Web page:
(Table 1)—these beamlines are also pushing the develop- A recent paper in BMC Biology presents a general ment of serial data collection methods that exploit smaller method for mix-and-inject serial crystallography, to samples and room temperature. For example, the VMXi facilitate the visualization of enzyme intermediates via beamline at Diamond can deploy a double multilayer time-resolved serial femtosecond crystallography (tr-SFX). monochromator (DMM) to deliver > 10 photons/s at − 3 They apply their method to resolve in near atomic detail 13 keV with an energy band-pass (ΔE/E) of ~ 5 × 10 the cleavage and inactivation of the antibiotic ceftriaxone (pink beam). Such a narrow polychromatic source delivers by a β-lactamase enzyme from Mycobacterium more X-ray photons on the sample and yields more Bragg tuberculosis. Their work demonstrates the general reflections at the detector per exposure compared to trad- applicability of time-resolved crystallography, from which itional monochromatic diffraction. Pink beam diffraction dynamic structures, at atomic resolution, can be obtained. experiments are also not as complex as Laue methods that See research article: https://bmcbiol.biomedcentral.com/ exploit broader polychromatic sources. VMXi is designed articles/10.1186/s12915-018-0524-5. for room-temperature measurements where the 300 kGy dose limit will be reached within ~ 30–100 μsusing the unattenuated, focused beam. The dose limit is typically Commentary described by a general loss of diffraction quality of the We are currently experiencing parallel step-changes in crystal, whereas local changes in the macromolecule (such structural biology. On the one hand, X-ray crystallography as reduction of a metal centre) often experience and cryo-EM are essential tools for structural biologists, X-ray-induced photophysical perturbations with orders of wherein the raw data are almost always derived from sam- magnitude less dose. Moreover, specific alterations of a ples held at 100 K. In particular, the rapid advances in metal centre or chromophore often result in changes to cryo-EM are clearly having a large impact across the com- their spectroscopic signal(s) and also provide a means to munity . But, life is dynamic and function is not compat- follow and characterize mechanistically relevant perturba- ible with the cryogenic conditions. Incidentally and on the tionstothe sample. These typesof beamlines also typically other hand, X-ray free electron lasers (XFELs) offer new op- field the newest and fastest detectors operating at 750 Hz portunities because their unparalleled intensity makes it or more. Therefore, synchrotron characteristics enable possible for even submicron size crystals to yield high qual- time-resolved MX studies with macromolecular catalytic ity structures. To this end, serial femtosecond crystallog- systems operating in the μs/ms and longer time regime . raphy (SFX) methods that exploit slurries of microcrystals For observing shorter time scales, smaller crystals, and the XFEL fs pulses are most often conducted at ambi- and samples that are radiation sensitive, a number of ent temperature. Therefore, SFX methods are well suited to XFELs are available (Table 1). For instance, the LCLS 12 13 couple structural biology with functional dynamics . and European XFEL deliver 10 –10 photons/50 fs 2 − 3 Advanced synchrotron beamlines that produce pulse, in a ≤ 5×5 μm size beam, with 5 to 1 × 10 13 14 high-flux (10 –10 photons/s), microfocus beamlines band-pass in SASE mode. The Cornell–SLAC Pixel (≤ 5×5 μm ) are either in operation now or under Array Detector (CSPAD) matches the 120 Hz at LCLS, and the Adaptive Gain Integrating Pixel Detector Correspondence: firstname.lastname@example.org (AGIPD) at the European XFEL can collect 3250 im- The research article was published in BMC Biology 2018: 10.1186/s12915-018- ages per second from the 27,000 Hz pulses. LCLS-II 0524-5. Diamond Light Source, Research Complex at Harwell, and University of and LCLS-II-HE plan to deliver MHz X-ray pulse Oxford, Oxfordshire OX11 0DE, UK © Orville et al. 2018 Open Access This article is distributed under the terms of the Creative Commons Attribution 4.0 International License (http://creativecommons.org/licenses/by/4.0/), which permits unrestricted use, distribution, and reproduction in any medium, provided you give appropriate credit to the original author(s) and the source, provide a link to the Creative Commons license, and indicate if changes were made. The Creative Commons Public Domain Dedication waiver (http://creativecommons.org/publicdomain/zero/1.0/) applies to the data made available in this article, unless otherwise stated. Orville BMC Biology (2018) 16:55 Page 2 of 4 Table 1 Examples of synchrotron and XFEL sources for serial crystallography methods Diamond light source XFELs (~ 50 fs pulse duration) Beamline I04 I24 VMXi Eu.XFEL LCLS-II SACLA SwissFEL PAL XFEL 11 12 14 a 12 12 11 11 11 Photons/time 5 × 10 3× 10 >10 ~10 ≥ 10 2×10 ~7 ×10 2× 10 −1 − 1 − 1 − 1 − 1 − 1 − 1 − 1 (s ) (s ) (s ) (pulse ) (pulse ) (pulse ) (pulse ) (pulse ) Beam size (μm ) ~ 10 × 5 ~5 ×5 ≤ 5× 5 < 1–10 × 10 < 1–3× 3 1.3 ×1.3 <3 ×3 <3 ×3 b b c 6 d Detector/pulse (Hz) 25–100 (750) 25–100 750 27,000 120–10 60 100 60 a 12 Using a double multilayer monochromator (double crystal monochromator DCM > 2 × 10 ph/s) Dectris Eiger 4 M or region of interest within Eiger 16 M 2700 pulses in a 600-μs train (4.5 MHz) at 10 Hz d 6 6 LCLS-II (~ 2020, soft X-rays at 10 , hard at 120 Hz) and LCLS-II-HE (~ 2022, soft and hard X-rays at 10 Hz) frequencies and new detectors are anticipated to lever- Intense XFEL pulses destroy crystalline biological sam- age these capabilities. Consequently, synchrotron ples . Fortunately, the structural information is sources complement XFEL sources and together they encoded in the photons of the X-ray diffraction pattern provide a wide range of experimental conditions (Fig. 1). travelling at the speed of light, whereas the sample ex- For samples that do not contain radiation-sensitive cen- plosion happens at roughly the speed of sound. Serial tres and catalyse reaction cycles that are relatively slow, femtosecond crystallography therefore requires that a then synchrotrons provide the appropriate capabilities. new sample is in place for each X-ray pulse. This is often When reaction cycles include redox active chromo- achieved by using flow-focusing gas dynamic virtual phores and/or very reactive, short-lived intermediates, nozzles (ff-GDVN) that create small liquid jets. To clear such as Fe(IV)=O oxoferryl, then XFEL facilities are more the debris from the interaction region and replenish new appropriate. In either case, it is important that the sample sample, the jets must continually inject new sample into is at physiological temperature if functionally relevant the interaction region at ~ 10–30 m/s at the LCLS deliv- dynamics are to be included in the study. ering 120 Hz pulses. Much faster jets are needed to fully Fig. 1 A comparison of the time scales at which different X-ray sources can be applied, and the phenomena they might be used to observe. Biochemical processes span orders of magnitude in time, with faster process linked to electron transfer and photoisomerization, and slower events linked to conformational changes. Substrate diffusion into micron-sized crystals is faster than the average enzyme turnover time. The X-ray dose and time required to elicit a spectroscopic change and an X-ray diffraction pattern to high resolution at a modern synchrotron are illustrated with Deinococcus radiodurans phytochrome (Dr-BphP) and myoglobin (Mb) Orville BMC Biology (2018) 16:55 Page 3 of 4 exploit the MHz repetition rates of the European XFEL more than one space group and unit cell packing to in- and the LCLS-II. These considerations also place size crease the likelihood of success for a MISC experiments. constraints on the crystals in the sample and, conse- This also needs to be balanced against the particular mech- quently, slurries of microcrystals are ideal. Furthermore, anistic question(s) to be addressed, and the resolution of a critical step to producing samples for SFX methods is the electron density maps achievable from each crystal very often observed as a shower of microcrystals during form. The manuscript also shows that single turnover reac- an initial crystallization trial of most macromolecular tion schemes rapidly produce a high product concentration samples. Flow-focusing GDVN methods also provide op- that can subsequently inhibit enzyme reactions as they portunities to add substrates via the outer, flow-focusing move from transient to steady-state kinetic regimes. fluid, directly to slurries of microcrystals within the cen- This year, about 700,000 people worldwide will die from tral focused jet . This strategy is similar to a continu- drug-resistant infections. Professor Dame Sally Davies, the ous flow transient kinetic scheme. Micron-size crystals chief medical officer in the UK, said recently that “without will equilibrate via diffusion with small molecule sub- action we risk infection related mortality returning to strates on the μs time scale, which is much faster than pre-antibiotic levels by the mid-21st century”. An inde- the 60-ms average turnover time of enzymes. If electro- pendent review on antimicrobial resistance, chaired by static interactions between the enzyme and the sub- macroeconomist Jim O’Neill, suggests that by 2050 mor- strate(s) are present, then one could anticipate even tality rates could reach 10 million people per year or about faster equilibration times. Therefore, time-resolved SFX 1 out of every 1000 people . The status quo in struc- methods (tr-SFX) that produce high quality electron ture–function analysis in structural biology is to use many density maps are generalizable. An area of particular im- separate samples, from which different types of data are portance is the creation of new tools and strategies to collected under different conditions that may be far from manipulate microcrystal samples that may provide a physiological. To this end, structure-based drug discovery means to correlate enzyme kinetics, spectroscopy, and and fragment-based screening are major strategies to time-resolved structural biology. bring new drugs to market. And yet, most new drugs fail The paper by Olmos et al. inthisissue is amongthe because they lack efficacy. These strategies typically rely first to demonstrate that ff-GDVN mixing jets and tr-SFX upon ground-state crystal structures determined at 100 K. methods can be used to observe transient intermediates of Therefore, an emerging alternative that de-risks the path enzymes engaged in catalysis. They use the phrase ‘mix-an- towards new therapeutics is to study the entire reaction d-inject serial crystallography’ (MISC) and demonstrate the cycle at physiological temperature. Indeed, with temporal, capability with BlaC, a beta-lactamase from Mycobacterium dynamic and functional data linked to atomic models, it is tuberculosis, catalysing the ring cleavage of ceftriaxone, a likely that new mechanistic insights will suggest novel so-called third-generation cephalosporin antibiotic. They strategies to mediate or inhibit function. For instance, one collected tr-SFX datasets at 30, 100, 500 and 2000 ms time- might target a transient state revealed by tr-SFX methods points after mixing with substrate at the Linac Coherent that is not sufficiently populated or observed by traditional Light Source at SLAC National Accelerator Laboratory in ligand soak and cryo-cool approaches. California, USA. The resulting electron density maps reveal New X-ray sources create exciting new opportunities features that are modelled as reaction intermediates that and as a result we are entering an era of dynamic struc- build up and go away with reaction time after mixing. Re- tural biology. This is as much a concept as a set of tools to finements of the atomic models fit to 2.15–2.75 Å reso- collect as much data as possible, from every sample and lution maps are used to estimate the relative concentrations X-ray pulse, and enables one to create atomic resolution of the intermediates at the timepoints and are fit to a kin- ‘movies’ of macromolecules engaged in catalysis. Thus, etic model. Although these results are supported by elec- time-resolved crystallography, a longstanding frontier tron density maps alone, the addition of complementary challenge for the field, is achievable with serial methods at spectroscopic and catalytic studies from the same sample(s) XFELs and at advanced synchrotron beamlines. will become more readily available and will provide import- ant verification of critical reactive intermediates in future Funding AMO is supported by Diamond Light Source and a Strategic Award from the studies on a wide range of systems . Wellcome Trust and the Biotechnology and Biological Sciences Research One of the important results of the study is the clear Council (grant 102593). demonstration that the crystal packing significantly impacts reaction rates. It makes logical sense that a crystal form Authors’ contributions with a smaller solvent content and narrower intra-lattice The author read and approved the final manuscript. channels will not equilibrate with substrates soaked into the lattice as fast as those with larger solvent content and Competing interests larger channels . Consequently, one should evaluate The author declares that he has no competing interests. Orville BMC Biology (2018) 16:55 Page 4 of 4 Publisher’sNote Springer Nature remains neutral with regard to jurisdictional claims in published maps and institutional affiliations. References 1. Nobelprize.org. The Nobel Prize in Chemistry 2017. 2017. https://www. nobelprize.org/nobel_prizes/chemistry/laureates/2017/.Accessed 7 May2018. 2. 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Olmos JL Jr, Pandey S, Martin-Garcia JM, Calvey G, Katz A, Knoska J, et al. Enzyme intermediates captured “on-the-fly” by mix-and-inject serial crystallography. BMC Biol. 2018 https://doi.org/10.1186/s12915-018-0524-5. 8. FullerFD, GulS,ChatterjeeR,BurgieES, Young ID, Lebrette H, et al. Drop-on- demand sample delivery for studying biocatalysts in action at X-ray free-electron lasers. Nat Methods. 2017;14:443–9. https://doi.org/10.1038/nmeth.4195. 9. Geremia S, Campagnolo M, Demitri N, Johnson LN. Simulation of diffusion time of small molecules in protein crystals. Structure. 2006;14:393–400. https://doi.org/10.1016/j.str.2005.12.007. 10. O’Neill J. Tackling drug-resistant infections globally: final report and recommendations. 2016. https://amr-review.org/sites/default/files/160525_ Final%20paper_with%20cover.pdf. Accessed 7 May 2018.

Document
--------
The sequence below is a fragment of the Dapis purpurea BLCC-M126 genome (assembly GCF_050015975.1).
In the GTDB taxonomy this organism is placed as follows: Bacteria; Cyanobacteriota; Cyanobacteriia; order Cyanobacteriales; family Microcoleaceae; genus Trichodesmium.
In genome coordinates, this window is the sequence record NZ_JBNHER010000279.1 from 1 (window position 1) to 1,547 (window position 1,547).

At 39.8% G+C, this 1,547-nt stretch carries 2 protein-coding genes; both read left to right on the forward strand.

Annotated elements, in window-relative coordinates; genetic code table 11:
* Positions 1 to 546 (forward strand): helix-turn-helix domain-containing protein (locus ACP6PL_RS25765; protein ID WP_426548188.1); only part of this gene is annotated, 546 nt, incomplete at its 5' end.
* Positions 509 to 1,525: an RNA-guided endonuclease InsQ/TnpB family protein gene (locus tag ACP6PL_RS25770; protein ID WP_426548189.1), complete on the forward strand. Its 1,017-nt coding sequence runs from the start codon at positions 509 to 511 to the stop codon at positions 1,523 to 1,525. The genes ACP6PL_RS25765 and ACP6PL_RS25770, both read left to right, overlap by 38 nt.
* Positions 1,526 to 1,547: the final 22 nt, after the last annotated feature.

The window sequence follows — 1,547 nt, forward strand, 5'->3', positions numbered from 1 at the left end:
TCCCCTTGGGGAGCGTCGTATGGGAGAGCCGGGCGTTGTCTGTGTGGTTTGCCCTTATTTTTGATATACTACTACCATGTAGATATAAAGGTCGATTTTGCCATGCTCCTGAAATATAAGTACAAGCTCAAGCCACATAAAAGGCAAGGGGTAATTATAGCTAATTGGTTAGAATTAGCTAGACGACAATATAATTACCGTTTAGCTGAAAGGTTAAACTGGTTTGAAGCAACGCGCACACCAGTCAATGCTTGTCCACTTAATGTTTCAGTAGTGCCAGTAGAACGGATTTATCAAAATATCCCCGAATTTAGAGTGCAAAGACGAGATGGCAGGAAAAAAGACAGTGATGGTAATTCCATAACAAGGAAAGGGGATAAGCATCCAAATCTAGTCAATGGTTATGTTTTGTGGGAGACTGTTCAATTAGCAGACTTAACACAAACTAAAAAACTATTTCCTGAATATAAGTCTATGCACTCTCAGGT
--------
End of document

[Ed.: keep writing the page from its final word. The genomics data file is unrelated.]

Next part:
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Published: May 31, 2018